Using Logic Apps to orchestrate a complex video processing process flow

Logic Apps is the (Azure residing) brother/sister to Power Automate (as part of the Power Platform) and what it’s for in a nutshell is running orchestration processes using a visual view. It’s perfectly in line with the idea of citizen development, the concept of non-developers being empowered to create software. Including what usually used to be scripts of some sort, because what you build with Logic Apps (or Power Automate) could have been as well a bash script or something along those lines.

However without all the integrated concepts, like Managed Identities or predefined connectors which reach out way beyond the Microsoft ecosystem. (In fact, with hundreds of connectors available most popular services should be covered.) And less easy to digest and adapt, now that however might be a personal choice and habit dependent statement.

That’s enough preface to what Logic Apps (LA) is or why it’s interesting to look into, let me show you how to combine this low-code tool with pro-code (=all code) in order to achieve an end-to-end flow which is demanding for sure. Knowing a little bit about Azure Services is certainly useful but you’ll get the gist, even if you do not know the mentioned services.

What the LA process flow does in a nutshell:

I hope you appreciate the fact I included Non-Microsoft services like Dropbox instead of OneDrive and Slack instead of Teams to underpin that Logic Apps is very well integrated into the Microsoft Cloud — however not at all limited to it.

Let’s get started with creating the trigger and some variables.

Warming up before we get busy

In the next step, we acquire a valid bearer token (=access token) for accessing the Dropbox API. (Logic Apps has a connector for Dropbox, the service we are about to use next however does not so we go straight to the API.) — How the Dropbox API works is a tad too much for the scope of this walk-through, so please read it up on the Dropbox Developer Portal. What I did was use my old pal Postman to study the API and carried over all the needed headers and payload etc. to the Logic Apps HTTP Action.

You have to parse the output of that call, and the easiest way to generate a schema for that is taking advantage of the “use sample payload to generate”. Postman will give you all the details you need, a copy & paste job really.

And now we are fine to start an Azure DataFactory pipeline job, like this.

Read up how exactly this works in this article. (As well how to overcome the content-type setting mentioned in the action step comment.)

In an “Until…” loop we’ll wait for the DataFactory pipeline job to finish, by periodically checking the job status. Leaving the loop as soon as the expected values for the job state are reached.

Now we can delete the Dropbox file (assuming here it is not needed on Dropbox anymore) and create a SAS URI. It will come in handy shortly.

From here, the flow branches of in two parallel streams.

In one (on the right side) a public URL is composed based on the fact the file is written into a public Blobstorage container. That URL then gets posted on Slack — and is ready for sharing with each and everybody. (As mentioned earlier, this step is optional. It just goes to show how easy to “publish” your initial file on Dropbox can be out of LogicApps. The file could sit in a private container as well for your eyes only, forever.)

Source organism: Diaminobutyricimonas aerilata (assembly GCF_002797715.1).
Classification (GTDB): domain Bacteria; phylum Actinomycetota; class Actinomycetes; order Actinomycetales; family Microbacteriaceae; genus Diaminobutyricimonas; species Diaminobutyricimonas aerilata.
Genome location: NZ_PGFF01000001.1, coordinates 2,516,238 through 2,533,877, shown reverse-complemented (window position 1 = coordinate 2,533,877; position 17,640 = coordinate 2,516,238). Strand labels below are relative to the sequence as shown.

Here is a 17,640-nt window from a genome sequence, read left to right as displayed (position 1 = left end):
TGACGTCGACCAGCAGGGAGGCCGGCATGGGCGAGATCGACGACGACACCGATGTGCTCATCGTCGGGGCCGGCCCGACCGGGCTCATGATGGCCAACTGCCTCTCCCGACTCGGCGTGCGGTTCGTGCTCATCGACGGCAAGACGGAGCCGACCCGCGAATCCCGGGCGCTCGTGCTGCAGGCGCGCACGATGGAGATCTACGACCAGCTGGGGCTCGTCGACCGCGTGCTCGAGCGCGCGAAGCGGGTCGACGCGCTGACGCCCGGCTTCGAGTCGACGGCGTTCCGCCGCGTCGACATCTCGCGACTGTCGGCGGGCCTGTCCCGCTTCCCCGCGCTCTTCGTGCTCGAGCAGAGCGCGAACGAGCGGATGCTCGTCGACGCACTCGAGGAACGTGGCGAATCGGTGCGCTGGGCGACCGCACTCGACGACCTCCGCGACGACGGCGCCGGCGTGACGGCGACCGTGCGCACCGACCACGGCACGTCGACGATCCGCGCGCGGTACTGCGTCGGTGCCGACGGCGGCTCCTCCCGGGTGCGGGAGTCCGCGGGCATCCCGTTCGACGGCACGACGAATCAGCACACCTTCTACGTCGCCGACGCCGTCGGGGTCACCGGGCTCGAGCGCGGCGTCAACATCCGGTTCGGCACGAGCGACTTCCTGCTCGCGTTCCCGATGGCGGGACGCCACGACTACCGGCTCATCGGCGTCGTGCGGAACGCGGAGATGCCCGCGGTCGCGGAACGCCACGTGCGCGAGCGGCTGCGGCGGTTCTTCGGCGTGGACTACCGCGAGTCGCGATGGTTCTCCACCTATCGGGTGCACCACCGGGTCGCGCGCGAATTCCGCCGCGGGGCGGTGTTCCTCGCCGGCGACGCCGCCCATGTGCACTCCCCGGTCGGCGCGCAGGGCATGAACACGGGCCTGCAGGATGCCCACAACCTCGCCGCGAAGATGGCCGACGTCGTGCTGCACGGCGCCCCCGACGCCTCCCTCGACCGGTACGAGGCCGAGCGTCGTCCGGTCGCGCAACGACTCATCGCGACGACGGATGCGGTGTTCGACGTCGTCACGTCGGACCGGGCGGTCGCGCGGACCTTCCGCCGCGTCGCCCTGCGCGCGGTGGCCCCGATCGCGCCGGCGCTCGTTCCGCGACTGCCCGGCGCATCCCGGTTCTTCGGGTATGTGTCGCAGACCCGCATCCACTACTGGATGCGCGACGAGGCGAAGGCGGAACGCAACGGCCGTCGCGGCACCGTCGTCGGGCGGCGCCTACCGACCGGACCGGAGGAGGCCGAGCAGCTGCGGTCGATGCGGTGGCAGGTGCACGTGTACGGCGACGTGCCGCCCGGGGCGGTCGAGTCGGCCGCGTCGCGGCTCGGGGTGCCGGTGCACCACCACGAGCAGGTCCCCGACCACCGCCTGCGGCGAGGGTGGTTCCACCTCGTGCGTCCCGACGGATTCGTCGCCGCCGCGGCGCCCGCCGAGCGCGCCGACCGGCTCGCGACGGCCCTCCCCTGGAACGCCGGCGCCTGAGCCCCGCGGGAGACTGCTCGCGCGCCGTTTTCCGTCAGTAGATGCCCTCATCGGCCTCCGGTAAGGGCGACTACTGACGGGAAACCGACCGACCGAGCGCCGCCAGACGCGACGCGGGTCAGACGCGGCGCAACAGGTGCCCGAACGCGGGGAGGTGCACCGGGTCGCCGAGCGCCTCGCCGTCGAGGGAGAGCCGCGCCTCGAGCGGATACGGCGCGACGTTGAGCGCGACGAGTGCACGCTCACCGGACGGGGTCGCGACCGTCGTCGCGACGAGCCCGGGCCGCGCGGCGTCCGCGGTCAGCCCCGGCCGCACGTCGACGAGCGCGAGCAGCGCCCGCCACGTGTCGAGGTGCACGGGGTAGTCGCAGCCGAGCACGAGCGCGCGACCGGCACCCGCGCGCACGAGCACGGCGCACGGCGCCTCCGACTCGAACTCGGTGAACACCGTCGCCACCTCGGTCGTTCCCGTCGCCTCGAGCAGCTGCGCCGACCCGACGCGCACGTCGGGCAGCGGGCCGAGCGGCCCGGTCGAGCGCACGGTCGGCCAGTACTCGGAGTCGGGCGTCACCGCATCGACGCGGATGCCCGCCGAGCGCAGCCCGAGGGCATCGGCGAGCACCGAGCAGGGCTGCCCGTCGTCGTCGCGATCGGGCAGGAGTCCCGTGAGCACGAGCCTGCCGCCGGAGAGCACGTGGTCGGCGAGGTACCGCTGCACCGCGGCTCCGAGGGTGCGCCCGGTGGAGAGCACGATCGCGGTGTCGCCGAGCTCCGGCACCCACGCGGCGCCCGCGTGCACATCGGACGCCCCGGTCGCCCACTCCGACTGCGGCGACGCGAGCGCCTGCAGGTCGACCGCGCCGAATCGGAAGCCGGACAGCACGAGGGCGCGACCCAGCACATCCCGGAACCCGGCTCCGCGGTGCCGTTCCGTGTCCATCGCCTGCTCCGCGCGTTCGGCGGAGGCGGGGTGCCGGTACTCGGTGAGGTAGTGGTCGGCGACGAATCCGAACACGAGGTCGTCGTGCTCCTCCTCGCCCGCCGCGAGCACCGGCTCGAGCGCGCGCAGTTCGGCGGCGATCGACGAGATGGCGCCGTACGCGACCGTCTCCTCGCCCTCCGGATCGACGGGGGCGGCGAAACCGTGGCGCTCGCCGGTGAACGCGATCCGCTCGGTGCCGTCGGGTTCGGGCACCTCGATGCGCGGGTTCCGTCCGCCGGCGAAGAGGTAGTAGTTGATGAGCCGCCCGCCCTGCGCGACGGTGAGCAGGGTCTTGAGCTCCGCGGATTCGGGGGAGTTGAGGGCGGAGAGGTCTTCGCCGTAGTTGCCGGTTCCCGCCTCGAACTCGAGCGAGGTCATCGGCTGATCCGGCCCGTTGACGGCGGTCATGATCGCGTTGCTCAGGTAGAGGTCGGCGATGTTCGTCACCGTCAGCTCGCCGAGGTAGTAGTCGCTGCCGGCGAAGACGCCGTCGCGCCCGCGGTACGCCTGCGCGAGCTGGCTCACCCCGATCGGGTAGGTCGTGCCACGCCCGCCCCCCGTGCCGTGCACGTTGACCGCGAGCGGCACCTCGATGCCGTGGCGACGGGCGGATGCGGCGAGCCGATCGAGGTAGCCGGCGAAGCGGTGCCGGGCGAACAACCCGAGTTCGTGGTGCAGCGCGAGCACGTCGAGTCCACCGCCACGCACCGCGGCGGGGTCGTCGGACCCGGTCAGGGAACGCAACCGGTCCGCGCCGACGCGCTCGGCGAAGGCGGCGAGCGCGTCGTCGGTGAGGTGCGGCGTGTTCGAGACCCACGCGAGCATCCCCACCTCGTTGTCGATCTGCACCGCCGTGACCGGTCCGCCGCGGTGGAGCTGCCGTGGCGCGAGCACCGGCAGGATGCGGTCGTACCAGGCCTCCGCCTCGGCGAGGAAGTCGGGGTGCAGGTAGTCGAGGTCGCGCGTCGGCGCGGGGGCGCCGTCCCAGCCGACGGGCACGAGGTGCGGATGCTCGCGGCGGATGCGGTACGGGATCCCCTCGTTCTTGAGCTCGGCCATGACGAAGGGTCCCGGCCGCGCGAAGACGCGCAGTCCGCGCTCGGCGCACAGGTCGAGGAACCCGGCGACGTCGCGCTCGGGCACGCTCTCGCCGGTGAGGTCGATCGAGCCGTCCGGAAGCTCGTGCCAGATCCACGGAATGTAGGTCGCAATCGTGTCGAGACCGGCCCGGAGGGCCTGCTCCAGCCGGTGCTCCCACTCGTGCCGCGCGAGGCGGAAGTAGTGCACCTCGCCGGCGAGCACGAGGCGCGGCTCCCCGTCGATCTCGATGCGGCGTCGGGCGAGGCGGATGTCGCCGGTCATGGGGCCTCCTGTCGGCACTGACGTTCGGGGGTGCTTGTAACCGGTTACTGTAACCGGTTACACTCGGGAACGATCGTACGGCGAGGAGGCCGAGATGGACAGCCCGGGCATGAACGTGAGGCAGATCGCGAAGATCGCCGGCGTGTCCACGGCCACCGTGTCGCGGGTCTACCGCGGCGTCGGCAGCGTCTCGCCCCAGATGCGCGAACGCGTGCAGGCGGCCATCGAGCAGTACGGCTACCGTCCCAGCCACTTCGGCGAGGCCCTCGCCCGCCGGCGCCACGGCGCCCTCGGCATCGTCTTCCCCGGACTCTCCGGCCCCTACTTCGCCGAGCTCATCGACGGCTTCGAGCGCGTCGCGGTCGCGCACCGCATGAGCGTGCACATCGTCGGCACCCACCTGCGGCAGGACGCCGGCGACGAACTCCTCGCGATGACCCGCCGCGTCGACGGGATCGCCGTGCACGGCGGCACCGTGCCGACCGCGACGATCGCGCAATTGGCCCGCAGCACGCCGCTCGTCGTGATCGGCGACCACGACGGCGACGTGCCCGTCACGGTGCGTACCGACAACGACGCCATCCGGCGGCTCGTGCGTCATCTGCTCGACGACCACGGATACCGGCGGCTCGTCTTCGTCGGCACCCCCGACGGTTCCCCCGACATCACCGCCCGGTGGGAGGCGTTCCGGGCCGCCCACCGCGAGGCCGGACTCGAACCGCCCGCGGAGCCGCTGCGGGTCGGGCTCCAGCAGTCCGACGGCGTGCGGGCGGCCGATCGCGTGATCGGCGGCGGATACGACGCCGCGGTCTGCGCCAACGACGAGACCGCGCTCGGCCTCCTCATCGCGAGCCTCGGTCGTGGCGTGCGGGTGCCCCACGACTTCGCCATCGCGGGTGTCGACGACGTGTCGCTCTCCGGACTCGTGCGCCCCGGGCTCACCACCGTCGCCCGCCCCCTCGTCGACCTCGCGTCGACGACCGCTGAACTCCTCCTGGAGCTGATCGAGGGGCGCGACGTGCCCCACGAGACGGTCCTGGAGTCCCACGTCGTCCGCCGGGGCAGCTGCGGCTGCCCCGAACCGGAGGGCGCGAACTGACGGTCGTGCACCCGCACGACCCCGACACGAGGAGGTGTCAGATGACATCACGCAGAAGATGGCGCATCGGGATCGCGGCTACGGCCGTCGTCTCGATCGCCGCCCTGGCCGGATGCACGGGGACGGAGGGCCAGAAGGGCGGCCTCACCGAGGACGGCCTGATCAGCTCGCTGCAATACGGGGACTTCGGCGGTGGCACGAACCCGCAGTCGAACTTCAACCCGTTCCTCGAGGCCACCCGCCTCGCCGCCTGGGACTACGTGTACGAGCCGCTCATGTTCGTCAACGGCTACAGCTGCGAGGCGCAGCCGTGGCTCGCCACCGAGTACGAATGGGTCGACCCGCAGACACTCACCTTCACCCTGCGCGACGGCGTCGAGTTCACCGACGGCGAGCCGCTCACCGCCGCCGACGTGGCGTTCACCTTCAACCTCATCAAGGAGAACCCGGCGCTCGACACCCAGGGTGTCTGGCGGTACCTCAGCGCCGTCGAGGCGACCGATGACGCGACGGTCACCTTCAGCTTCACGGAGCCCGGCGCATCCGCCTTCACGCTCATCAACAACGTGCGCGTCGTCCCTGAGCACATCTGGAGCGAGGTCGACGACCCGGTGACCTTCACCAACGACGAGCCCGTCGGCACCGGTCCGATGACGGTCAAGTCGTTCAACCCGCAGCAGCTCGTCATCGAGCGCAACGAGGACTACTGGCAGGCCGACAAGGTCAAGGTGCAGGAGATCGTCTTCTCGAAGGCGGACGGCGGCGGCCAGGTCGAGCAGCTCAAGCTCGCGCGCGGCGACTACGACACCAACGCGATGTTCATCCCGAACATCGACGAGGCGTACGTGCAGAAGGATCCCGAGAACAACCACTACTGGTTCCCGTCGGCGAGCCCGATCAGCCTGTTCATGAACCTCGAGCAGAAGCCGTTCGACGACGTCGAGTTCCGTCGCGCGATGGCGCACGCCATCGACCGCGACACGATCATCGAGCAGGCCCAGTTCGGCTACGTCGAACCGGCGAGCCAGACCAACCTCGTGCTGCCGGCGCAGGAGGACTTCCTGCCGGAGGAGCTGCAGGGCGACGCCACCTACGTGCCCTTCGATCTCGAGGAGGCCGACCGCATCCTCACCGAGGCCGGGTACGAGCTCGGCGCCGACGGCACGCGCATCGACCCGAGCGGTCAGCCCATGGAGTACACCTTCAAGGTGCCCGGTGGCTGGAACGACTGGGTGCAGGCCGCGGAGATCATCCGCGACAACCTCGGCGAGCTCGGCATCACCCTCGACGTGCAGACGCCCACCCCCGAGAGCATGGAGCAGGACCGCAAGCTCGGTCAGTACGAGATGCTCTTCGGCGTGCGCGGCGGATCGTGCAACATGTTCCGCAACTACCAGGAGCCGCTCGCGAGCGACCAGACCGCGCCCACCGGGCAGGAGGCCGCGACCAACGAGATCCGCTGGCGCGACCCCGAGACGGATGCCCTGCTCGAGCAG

On the left side of the parallel branch we check the file for whether it’s a MP4 or not. Imagine a scenario where you upload MOV files or whatever from your phone, for example. If it’s not MP4, a transcoding job is kicked off using an Azure Function. The conversion engine used is Azure Media Services, a highly specialized service for doing things like this and a lot more complex ones on top.

Using a 100% code piece embedded into the low-code Logic App flow is easy and straight-forward, in fact all you do is select the Function you want and that’s that. My function returns JSON, so that needs to be parsed — and that is about it, for the rest of the flow I can work with the returned asset and container names. (Asset is the term for videos in Media Services, container refers to Blobstorage containers.)

The Function code and how it works, what it does — read it all up here. (It is using almost the same code as the terminal tool depicted, with small adjustments here and there.)

From there, we compose the URI to the actual Blobstorage container and desired asset (in MP4 format). (FYI: Media Services generates a container for every asset and the files in that container follow a certain naming convention which depends on things like output quality and format and so on.)

Afterwards a SAS URI is generated pointing exactly to the MP4 conversion and posted to Slack. Since the expressions are not trivial for “Compose 3” and “Compose 4” in that screenshot above, let me outline what they contain.

“Compose 3":


“Compose 4”:


And that concludes the walk-through! The highly anticipated Slack message would look something like this:

I know this whole flow and use case is implemented in a slightly over-engineered way*, however I assume you want to lay hands on some exciting services and tinker for learning’s sake — and that’s what you are getting here. I am sure you could think of much cooler, worthwhile use cases that might be implemented using the services mentioned. DataFactory, Azure Media Services, Azure Functions, Storage… Well, if you can imagine it, you can build it as well, combining pro-code and low-code in perfect harmony.

Have fun playing with Logic Apps or the Power Platform. What was the most complex thing you built with Logic Apps or Power Automate? Would you do it again? 🤣 Let me know.

*) In fact, you can convert the video straight out of the Dropbox web view. Not the mobile app, though. (As of November 2022 that is.)



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